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[SOLVED] Surface Integral

MacLaddy

Member
Jan 29, 2012
52
Hello all,

I've hit a roadblock on a question regarding Surface Integrals. I seem to be having a problem conceptualizing many of these concepts. Anyway, here goes.

Find the area of the following surface using an explicit description of a surface.

The cone \(z^2 = 4x^2 + 4y^2\) for \(0\leq z\leq4\)

I have solved for z and found the dS portion to = \(\sqrt{5}\) dA. This jives with the answer sheet that I have. It's the rest that I seem to be having troubles with.

Since it's a cone, shouldn't I just integrate like so?

\(\sqrt{5}\int_0^{2\pi}\int_0^4 (1)dz rdr \mbox{ for a final answer of }8\pi^2\sqrt5 \mbox{? The solution manual is showing an answer of }4\sqrt5\).

Any assistance, or a point in the right direction, will be greatly appreciated.

Thanks,
Mac
 

CaptainBlack

Well-known member
Jan 26, 2012
890
Hello all,

I've hit a roadblock on a question regarding Surface Integrals. I seem to be having a problem conceptualizing many of these concepts. Anyway, here goes.

Find the area of the following surface using an explicit description of a surface.

The cone \(z^2 = 4x^2 + 4y^2\) for \(0\leq z\leq4\)

I have solved for z and found the dS portion to = \(\sqrt{5}\) dA. This jives with the answer sheet that I have. It's the rest that I seem to be having troubles with.

Since it's a cone, shouldn't I just integrate like so?

\(\sqrt{5}\int_0^{2\pi}\int_0^4 (1)dz rdr \mbox{ for a final answer of }8\pi^2\sqrt5 \mbox{? The solution manual is showing an answer of }4\sqrt5\).

Any assistance, or a point in the right direction, will be greatly appreciated.

Thanks,
Mac
First observe that you have a cone with slant height \(2 \sqrt{5}\) and base radius \(2\), so the curved surface area is the circumference of the base (\(4 \pi\)) times the slant heigh over two = \(4 \pi \sqrt{5}\).

Now lets do this using integration. First switch to cylindrical polars, then the surface element is \((z/2)\;d\theta\; (\sqrt{5}/2) dz\), so the area is:

\[A=\int_{z=0}^4 \int_{\theta=0}^{2\pi} \frac{\sqrt{5}}{2} \frac{z}{2} d\theta dz\]

etc...

(you should always draw a picture for these problems if you can)
 
Last edited:

MacLaddy

Member
Jan 29, 2012
52
First observe that you have a cone with slant height \(2 \sqrt{5}\) and base radius \(2\), so the curved surface area is the circumference of the base (\(4 \pi\)) times the slant heigh over two = \(4 \pi \sqrt{5}\).

Now lets do this using integration. First switch to cylindrical polars, then the surface element is \((z/2)\;d\theta\; (\sqrt{5}/2) dz\), so the area is:

\[A=\int_{z=0}^4 \int_{\theta=0}^{2\pi} \frac{\sqrt{5}}{2} z d\theta dz\]

etc...

(you should always draw a picture for these problems if you can)
Thanks Captain, I appreciate the assistance.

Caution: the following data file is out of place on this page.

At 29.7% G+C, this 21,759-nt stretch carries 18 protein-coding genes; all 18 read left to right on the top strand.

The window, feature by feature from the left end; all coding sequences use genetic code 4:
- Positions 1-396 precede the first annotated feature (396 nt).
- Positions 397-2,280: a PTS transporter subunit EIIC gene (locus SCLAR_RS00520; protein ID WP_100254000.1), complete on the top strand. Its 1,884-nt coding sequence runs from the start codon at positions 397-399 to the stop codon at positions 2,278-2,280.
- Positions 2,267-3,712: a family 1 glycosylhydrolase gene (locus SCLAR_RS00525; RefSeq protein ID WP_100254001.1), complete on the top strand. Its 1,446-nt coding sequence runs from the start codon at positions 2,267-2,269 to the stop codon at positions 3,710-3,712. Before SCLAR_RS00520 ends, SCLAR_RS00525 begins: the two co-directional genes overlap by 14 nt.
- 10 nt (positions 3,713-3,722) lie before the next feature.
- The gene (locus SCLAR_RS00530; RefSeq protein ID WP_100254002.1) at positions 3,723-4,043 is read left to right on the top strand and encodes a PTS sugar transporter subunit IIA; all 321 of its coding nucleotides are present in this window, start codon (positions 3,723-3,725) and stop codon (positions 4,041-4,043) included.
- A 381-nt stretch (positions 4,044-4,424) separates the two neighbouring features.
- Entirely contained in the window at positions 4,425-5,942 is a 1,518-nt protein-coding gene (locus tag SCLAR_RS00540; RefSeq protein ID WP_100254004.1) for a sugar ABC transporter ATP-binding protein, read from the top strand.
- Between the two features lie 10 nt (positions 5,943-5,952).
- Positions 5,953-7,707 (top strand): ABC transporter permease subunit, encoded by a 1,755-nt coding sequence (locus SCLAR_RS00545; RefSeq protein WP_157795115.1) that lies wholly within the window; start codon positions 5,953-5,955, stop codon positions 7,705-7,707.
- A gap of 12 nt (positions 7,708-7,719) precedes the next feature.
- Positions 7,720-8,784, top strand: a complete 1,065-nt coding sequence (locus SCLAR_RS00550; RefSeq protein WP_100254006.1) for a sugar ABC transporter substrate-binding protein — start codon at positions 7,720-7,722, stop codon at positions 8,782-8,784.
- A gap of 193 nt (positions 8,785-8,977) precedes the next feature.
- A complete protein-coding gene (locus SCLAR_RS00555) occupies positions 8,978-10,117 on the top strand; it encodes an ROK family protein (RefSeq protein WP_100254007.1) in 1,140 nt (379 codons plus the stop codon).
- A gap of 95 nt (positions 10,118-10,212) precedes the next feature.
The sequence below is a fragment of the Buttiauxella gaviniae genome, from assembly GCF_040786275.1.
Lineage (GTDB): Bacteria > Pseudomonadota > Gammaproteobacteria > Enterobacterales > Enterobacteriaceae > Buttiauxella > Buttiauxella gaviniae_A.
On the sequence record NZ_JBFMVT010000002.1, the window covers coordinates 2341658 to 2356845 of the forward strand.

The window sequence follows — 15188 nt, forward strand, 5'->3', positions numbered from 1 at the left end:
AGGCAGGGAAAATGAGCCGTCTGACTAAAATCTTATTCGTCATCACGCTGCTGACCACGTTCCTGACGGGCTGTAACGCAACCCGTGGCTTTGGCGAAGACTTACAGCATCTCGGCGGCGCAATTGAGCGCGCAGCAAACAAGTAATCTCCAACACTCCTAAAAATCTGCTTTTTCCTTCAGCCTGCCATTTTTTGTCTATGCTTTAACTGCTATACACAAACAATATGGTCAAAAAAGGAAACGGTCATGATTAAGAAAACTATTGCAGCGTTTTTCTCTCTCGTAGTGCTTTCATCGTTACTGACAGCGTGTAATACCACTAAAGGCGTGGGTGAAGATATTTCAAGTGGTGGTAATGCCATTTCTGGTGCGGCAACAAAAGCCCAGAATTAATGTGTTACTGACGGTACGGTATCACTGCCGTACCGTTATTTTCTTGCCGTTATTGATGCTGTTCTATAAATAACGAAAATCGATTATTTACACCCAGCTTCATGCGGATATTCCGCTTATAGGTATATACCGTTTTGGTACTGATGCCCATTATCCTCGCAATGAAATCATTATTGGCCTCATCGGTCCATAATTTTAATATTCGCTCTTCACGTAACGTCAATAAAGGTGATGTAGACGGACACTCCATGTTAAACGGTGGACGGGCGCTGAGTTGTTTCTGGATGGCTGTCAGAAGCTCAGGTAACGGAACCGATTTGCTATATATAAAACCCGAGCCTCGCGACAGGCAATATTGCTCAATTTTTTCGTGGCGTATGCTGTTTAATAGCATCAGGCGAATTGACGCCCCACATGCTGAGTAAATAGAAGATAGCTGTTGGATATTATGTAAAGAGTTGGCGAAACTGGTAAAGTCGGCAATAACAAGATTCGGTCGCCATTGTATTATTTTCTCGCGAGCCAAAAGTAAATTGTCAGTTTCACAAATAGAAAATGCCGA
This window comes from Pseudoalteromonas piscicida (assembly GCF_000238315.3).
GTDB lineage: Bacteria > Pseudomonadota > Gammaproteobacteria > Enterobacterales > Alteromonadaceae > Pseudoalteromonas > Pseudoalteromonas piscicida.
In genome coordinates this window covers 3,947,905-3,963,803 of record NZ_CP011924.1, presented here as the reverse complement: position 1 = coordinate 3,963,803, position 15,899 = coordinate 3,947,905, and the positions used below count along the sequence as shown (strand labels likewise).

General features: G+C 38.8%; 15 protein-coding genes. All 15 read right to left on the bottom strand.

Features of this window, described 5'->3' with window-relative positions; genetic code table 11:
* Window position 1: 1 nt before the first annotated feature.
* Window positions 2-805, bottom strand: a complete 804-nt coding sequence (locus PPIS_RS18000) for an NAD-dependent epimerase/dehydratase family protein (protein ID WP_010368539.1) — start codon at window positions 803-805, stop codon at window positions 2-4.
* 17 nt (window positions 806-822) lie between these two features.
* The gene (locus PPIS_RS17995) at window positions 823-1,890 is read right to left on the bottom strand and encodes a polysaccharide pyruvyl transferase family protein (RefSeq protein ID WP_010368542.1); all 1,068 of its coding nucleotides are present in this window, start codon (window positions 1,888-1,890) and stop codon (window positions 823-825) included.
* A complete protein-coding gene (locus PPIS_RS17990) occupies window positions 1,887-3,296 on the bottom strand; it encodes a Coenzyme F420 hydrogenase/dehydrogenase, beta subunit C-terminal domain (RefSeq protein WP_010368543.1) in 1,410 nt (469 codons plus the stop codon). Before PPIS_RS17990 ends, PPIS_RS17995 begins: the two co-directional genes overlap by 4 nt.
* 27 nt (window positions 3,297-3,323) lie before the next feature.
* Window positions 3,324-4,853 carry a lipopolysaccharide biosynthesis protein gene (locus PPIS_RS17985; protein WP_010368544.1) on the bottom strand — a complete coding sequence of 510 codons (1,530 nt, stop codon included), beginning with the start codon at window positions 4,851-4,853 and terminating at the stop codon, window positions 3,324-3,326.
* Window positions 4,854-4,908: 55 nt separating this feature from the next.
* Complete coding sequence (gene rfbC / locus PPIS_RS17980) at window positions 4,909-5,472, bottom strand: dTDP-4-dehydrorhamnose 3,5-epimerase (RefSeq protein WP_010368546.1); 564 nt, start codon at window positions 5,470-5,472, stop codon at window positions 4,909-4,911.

I do have a couple of follow up questions, as I'm still not quite grasping this as well as I should.

I never actually took geometry, which is funny considering I'm now in Multivariate Calculus, but I haven't really needed it up to this point. So even though I know and can figure things out with simple geometry, it isn't usually the first thing that pops in my head when these problems arise.

I am still having some problems understanding this line,


Now lets do this using integration. First switch to cylindrical polars, then the surface element is \((z/2)\;d\theta\; (\sqrt{5}/2) dz\), so the area is:

\[A=\int_{z=0}^4 \int_{\theta=0}^{2\pi} \frac{\sqrt{5}}{2} z d\theta dz\]
When doing cylindrical integrals in polar, I was under the impression that I had to use a triple integral? Also, for this particular question above my first instinct would be to use spherical integration, but I guess that would just find the area of the cone?

Can you clarify where you found \((z/2)\;d\theta\; (\sqrt{5}/2) dz\)? Also, why is there an extra factor of "z" in your integrand? Is that similar to the Jacobian rdr, but zdz instead?

To assist you in assisting me, the things I do understand are, of course, the radius, the slant height (or hypotenuse in my non-geometry world). I also see that \(z^2 = 4x^2 + 4y^2\mbox{ can be worked to equal }\frac{z}{2}=r\), but I don't know if that is where you came up with \((z/2)\;d\theta\), or how it applies.

Thanks again, I appreciate the assistance.

Mac
 

CaptainBlack

Well-known member
Jan 26, 2012
890
Thanks Captain, I appreciate the assistance.

I do have a couple of follow up questions, as I'm still not quite grasping this as well as I should.

I never actually took geometry, which is funny considering I'm now in Multivariate Calculus, but I haven't really needed it up to this point. So even though I know and can figure things out with simple geometry, it isn't usually the first thing that pops in my head when these problems arise.